Many of the recommendations we found to be sound, clear and reasonable. If they are consistently adopted on the state level, they will have a trickle-down effect to public health and human service organizations statewide including nonprofits and the private sector. Here at Community Solutions, we have committed ourselves to many of the recommendations that aim to “dismantle racism to advance health equity” such as acknowledging racism as a public health crisis and applying a health equity lens to policy.
National Culturally and Linguistically Appropriate Services Standards should be utilized and mandated in other institutions beyond the state, such as city and county health departments.
Recommendation five, require cross-sector cultural and linguistic competency and implicit bias trainings, was a large part of our testimony to the committee. Community Solutions’ policy team continually stresses the importance of culturally competent providers and policymakers as a major key to ensure positive health outcomes for Ohioans of color. However, we also believe the National Culturally and Linguistically Appropriate Services (CLAS) Standards should be utilized and mandated in other institutions beyond the state, such as city and county health departments. Further, we have examined studies that reveal significant bias among medical students that have resulted in inferior and inappropriate treatment recommendations, poor outcomes and reduced trust and communication with patients. Because of this, we think it is crucial that all of Ohio’s eight medical schools adopt CLAS-informed curricula to help students recognize, critically assess and lessen systemic implicit biases as a foundational aspect of their medical education and professional responsibilities.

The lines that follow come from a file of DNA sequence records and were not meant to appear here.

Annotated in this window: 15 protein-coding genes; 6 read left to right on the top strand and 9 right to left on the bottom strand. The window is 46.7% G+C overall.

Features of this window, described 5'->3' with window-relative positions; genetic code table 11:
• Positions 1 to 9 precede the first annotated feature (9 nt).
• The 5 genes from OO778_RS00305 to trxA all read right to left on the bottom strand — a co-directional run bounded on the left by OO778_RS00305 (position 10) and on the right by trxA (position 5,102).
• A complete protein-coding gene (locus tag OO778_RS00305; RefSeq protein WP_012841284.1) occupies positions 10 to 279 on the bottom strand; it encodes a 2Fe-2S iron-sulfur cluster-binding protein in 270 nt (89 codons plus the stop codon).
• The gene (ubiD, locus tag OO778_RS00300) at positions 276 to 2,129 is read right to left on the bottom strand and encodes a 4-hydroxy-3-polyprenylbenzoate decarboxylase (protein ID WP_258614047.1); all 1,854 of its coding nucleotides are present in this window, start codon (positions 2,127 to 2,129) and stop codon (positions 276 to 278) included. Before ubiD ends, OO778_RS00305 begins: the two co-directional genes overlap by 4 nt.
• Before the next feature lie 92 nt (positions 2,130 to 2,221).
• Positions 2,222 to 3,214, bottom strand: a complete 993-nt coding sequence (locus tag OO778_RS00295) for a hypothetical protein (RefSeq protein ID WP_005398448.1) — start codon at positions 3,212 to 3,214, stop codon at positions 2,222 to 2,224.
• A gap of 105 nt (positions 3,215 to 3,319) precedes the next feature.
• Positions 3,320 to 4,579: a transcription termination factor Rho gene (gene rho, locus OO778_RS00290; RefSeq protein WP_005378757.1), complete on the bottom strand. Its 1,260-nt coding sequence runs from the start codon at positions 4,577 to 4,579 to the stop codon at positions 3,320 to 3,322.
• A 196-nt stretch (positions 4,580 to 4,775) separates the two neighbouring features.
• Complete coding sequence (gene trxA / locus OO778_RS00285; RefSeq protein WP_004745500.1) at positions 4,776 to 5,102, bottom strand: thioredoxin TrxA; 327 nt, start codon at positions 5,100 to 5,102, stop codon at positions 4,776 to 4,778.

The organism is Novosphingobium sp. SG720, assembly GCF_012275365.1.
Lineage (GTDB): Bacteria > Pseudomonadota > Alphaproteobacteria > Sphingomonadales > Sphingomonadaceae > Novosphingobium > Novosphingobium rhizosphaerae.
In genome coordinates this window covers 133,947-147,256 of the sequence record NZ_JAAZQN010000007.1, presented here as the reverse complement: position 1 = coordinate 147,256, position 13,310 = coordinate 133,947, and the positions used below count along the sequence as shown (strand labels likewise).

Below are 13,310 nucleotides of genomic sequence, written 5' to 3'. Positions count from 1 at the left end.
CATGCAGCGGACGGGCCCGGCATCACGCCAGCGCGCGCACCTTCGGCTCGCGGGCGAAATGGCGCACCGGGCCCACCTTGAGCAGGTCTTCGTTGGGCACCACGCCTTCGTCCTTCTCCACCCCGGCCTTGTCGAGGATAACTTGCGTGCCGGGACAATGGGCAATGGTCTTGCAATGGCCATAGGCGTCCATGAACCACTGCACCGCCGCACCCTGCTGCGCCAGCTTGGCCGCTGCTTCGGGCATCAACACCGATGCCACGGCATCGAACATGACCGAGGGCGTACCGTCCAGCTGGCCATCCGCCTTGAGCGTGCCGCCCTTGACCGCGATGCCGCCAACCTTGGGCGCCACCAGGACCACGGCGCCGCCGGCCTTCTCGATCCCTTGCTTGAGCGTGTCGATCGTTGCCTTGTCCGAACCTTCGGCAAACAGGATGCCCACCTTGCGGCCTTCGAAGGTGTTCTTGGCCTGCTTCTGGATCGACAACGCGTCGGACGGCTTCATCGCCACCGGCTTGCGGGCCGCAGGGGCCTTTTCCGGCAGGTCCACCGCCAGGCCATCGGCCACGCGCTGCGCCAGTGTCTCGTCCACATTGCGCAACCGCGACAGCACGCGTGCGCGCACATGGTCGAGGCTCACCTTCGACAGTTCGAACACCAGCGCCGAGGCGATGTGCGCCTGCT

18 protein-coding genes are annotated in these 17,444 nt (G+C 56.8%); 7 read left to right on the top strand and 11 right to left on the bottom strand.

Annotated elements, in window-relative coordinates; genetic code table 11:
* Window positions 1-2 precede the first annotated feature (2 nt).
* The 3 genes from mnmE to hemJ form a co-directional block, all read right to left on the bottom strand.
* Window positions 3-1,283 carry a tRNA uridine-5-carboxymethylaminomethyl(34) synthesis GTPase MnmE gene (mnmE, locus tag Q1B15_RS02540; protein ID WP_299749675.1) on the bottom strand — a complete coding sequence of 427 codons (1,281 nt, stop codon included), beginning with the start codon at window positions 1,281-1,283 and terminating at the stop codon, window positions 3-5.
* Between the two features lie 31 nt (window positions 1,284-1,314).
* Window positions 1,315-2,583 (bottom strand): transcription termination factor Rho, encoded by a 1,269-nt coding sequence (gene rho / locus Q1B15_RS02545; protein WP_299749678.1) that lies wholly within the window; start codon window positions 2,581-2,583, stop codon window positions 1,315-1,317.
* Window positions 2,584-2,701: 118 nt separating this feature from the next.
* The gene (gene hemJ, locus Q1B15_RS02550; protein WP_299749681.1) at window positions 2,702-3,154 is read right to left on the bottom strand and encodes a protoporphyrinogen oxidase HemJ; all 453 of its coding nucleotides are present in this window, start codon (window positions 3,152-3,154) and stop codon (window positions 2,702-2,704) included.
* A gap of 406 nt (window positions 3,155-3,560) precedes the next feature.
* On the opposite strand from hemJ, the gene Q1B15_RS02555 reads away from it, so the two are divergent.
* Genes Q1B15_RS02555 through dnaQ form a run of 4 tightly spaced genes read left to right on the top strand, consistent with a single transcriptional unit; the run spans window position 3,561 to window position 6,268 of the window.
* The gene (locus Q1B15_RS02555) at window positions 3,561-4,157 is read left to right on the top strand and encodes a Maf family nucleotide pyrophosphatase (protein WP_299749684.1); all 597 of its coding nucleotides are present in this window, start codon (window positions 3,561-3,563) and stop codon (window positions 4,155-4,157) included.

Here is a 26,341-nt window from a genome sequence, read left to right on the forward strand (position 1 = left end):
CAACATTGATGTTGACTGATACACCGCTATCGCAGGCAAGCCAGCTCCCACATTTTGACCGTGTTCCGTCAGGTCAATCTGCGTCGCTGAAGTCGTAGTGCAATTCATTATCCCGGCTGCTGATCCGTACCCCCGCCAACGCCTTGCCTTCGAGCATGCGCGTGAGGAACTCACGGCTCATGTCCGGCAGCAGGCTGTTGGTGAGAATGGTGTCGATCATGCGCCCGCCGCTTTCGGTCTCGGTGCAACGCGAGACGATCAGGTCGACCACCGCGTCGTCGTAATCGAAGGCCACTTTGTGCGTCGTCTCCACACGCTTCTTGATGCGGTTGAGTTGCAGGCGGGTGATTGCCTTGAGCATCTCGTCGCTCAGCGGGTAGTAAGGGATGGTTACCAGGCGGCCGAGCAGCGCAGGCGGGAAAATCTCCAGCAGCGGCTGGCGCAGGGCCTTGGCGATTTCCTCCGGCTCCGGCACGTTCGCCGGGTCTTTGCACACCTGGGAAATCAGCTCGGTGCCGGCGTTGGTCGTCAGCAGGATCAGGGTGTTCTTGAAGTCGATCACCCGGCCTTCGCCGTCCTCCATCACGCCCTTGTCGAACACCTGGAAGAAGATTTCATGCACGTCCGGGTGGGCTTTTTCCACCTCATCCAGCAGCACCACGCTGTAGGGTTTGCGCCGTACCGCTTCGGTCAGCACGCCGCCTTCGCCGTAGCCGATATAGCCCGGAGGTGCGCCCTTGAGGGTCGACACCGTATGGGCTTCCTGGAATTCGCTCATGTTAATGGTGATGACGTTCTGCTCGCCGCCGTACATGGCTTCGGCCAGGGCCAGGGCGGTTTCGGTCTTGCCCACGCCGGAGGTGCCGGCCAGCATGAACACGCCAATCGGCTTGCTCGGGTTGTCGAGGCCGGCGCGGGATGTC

Other recommendations we would like to elevate include:
- Integrate behavioral health into primary care – Enhancing behavioral health access remains one of our policy priorities because we recognize through our By the Numbers series, our jail diversion report and other research that there are mental and behavioral health service disparities in racial, ethnic and geographical populations in our diverse state. By prioritizing integrating behavioral health into primary care, coupled with ongoing education and training, we can ensure a reduction in disparities that underserved populations face and offer cultural and linguistically competent programs and services.